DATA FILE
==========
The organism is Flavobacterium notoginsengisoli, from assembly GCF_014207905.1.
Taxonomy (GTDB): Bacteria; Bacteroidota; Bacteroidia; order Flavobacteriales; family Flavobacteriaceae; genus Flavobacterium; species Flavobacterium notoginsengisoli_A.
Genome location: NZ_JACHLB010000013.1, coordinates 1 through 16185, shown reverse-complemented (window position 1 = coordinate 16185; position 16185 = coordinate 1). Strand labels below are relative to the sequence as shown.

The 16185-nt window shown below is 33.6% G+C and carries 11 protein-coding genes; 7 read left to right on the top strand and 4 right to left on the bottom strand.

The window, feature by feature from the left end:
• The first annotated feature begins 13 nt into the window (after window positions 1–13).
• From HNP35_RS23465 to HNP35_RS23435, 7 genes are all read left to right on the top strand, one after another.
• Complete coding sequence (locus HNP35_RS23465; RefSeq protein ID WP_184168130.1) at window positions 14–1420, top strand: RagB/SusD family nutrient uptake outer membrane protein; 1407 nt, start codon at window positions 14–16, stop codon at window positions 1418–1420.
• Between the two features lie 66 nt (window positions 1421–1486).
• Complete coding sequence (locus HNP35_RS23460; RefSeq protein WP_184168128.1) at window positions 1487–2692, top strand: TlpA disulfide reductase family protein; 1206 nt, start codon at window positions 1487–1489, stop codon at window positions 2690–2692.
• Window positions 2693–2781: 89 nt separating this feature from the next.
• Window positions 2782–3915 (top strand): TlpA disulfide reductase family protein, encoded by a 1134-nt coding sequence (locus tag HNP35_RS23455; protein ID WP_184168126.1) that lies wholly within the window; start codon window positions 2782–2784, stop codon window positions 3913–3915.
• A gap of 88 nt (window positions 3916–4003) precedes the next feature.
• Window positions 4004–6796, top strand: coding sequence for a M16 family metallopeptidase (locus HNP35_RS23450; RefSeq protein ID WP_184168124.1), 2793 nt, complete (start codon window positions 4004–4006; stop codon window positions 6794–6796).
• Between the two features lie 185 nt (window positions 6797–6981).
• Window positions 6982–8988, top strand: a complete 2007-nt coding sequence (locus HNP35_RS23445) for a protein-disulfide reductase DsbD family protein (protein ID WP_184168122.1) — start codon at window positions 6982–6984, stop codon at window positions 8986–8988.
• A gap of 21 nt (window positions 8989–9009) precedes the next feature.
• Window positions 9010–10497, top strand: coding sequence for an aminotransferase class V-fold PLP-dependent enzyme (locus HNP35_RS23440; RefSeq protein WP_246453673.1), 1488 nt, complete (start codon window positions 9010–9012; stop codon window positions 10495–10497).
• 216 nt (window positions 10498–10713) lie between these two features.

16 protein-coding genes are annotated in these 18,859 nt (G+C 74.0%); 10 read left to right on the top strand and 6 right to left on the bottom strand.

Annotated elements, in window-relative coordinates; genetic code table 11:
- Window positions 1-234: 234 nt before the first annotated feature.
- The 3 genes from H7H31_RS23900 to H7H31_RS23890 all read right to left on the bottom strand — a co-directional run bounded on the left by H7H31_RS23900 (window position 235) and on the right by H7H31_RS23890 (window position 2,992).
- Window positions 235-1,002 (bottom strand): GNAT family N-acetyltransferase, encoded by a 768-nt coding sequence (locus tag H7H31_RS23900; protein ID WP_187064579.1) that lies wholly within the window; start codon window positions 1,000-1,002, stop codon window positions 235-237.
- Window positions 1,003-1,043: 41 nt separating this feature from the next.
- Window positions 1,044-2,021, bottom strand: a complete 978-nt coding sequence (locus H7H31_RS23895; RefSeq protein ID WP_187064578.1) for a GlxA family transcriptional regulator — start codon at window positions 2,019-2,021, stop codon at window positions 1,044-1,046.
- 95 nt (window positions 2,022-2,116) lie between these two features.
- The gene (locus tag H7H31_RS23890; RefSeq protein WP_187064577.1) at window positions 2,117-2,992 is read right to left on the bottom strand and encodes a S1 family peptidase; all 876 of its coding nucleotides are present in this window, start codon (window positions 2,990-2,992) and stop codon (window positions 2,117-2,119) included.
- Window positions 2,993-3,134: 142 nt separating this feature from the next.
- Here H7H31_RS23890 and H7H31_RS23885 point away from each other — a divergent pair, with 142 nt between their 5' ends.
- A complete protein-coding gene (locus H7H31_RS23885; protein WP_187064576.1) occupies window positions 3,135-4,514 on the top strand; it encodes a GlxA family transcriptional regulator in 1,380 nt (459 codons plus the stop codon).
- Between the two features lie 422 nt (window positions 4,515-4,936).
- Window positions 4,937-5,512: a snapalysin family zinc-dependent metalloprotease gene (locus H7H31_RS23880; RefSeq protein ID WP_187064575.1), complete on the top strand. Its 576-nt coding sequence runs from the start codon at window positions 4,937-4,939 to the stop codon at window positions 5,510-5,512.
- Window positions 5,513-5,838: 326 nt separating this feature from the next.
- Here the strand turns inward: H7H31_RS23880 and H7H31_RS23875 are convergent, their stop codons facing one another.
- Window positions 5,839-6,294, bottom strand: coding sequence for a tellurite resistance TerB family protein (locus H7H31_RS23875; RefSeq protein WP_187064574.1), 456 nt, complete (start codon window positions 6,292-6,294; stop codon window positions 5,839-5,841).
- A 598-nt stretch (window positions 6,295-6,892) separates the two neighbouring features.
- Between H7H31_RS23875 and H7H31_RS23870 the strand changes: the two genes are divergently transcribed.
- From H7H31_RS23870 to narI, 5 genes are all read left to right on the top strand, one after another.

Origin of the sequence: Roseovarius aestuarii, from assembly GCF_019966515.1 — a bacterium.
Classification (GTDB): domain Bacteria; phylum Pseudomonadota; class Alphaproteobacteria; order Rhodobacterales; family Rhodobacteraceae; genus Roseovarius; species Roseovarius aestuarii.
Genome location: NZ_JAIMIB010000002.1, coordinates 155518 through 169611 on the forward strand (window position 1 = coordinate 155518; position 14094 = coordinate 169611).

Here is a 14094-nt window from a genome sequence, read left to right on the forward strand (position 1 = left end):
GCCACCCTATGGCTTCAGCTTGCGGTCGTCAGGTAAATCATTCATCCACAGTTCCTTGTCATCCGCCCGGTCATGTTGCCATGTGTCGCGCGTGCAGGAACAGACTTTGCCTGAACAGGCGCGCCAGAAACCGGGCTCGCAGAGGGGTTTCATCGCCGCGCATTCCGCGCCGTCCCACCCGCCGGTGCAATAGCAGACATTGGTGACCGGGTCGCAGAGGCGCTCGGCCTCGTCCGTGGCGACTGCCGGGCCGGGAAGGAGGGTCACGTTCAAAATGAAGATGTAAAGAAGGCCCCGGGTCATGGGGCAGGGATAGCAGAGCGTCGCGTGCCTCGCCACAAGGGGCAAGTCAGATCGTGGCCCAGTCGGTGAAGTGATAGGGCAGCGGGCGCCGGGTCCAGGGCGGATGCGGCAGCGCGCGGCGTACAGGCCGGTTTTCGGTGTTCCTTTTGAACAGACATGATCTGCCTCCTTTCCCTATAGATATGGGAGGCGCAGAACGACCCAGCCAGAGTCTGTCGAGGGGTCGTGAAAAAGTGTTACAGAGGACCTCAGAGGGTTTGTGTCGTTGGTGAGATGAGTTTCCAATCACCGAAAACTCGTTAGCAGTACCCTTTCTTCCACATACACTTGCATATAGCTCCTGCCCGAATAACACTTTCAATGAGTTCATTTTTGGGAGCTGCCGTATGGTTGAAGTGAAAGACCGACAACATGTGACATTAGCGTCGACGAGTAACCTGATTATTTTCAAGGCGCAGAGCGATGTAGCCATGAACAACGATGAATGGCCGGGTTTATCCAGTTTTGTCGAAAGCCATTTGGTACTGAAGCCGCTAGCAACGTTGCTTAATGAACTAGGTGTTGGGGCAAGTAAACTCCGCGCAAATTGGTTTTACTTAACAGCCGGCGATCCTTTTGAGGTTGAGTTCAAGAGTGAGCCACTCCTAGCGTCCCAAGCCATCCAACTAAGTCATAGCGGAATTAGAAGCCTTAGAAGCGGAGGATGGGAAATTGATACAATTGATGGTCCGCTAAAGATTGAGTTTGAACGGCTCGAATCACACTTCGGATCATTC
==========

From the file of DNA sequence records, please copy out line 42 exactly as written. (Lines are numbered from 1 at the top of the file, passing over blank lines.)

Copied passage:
Genome location: NZ_JAIMIB010000002.1, coordinates 155518 through 169611 on the forward strand (window position 1 = coordinate 155518; position 14094 = coordinate 169611).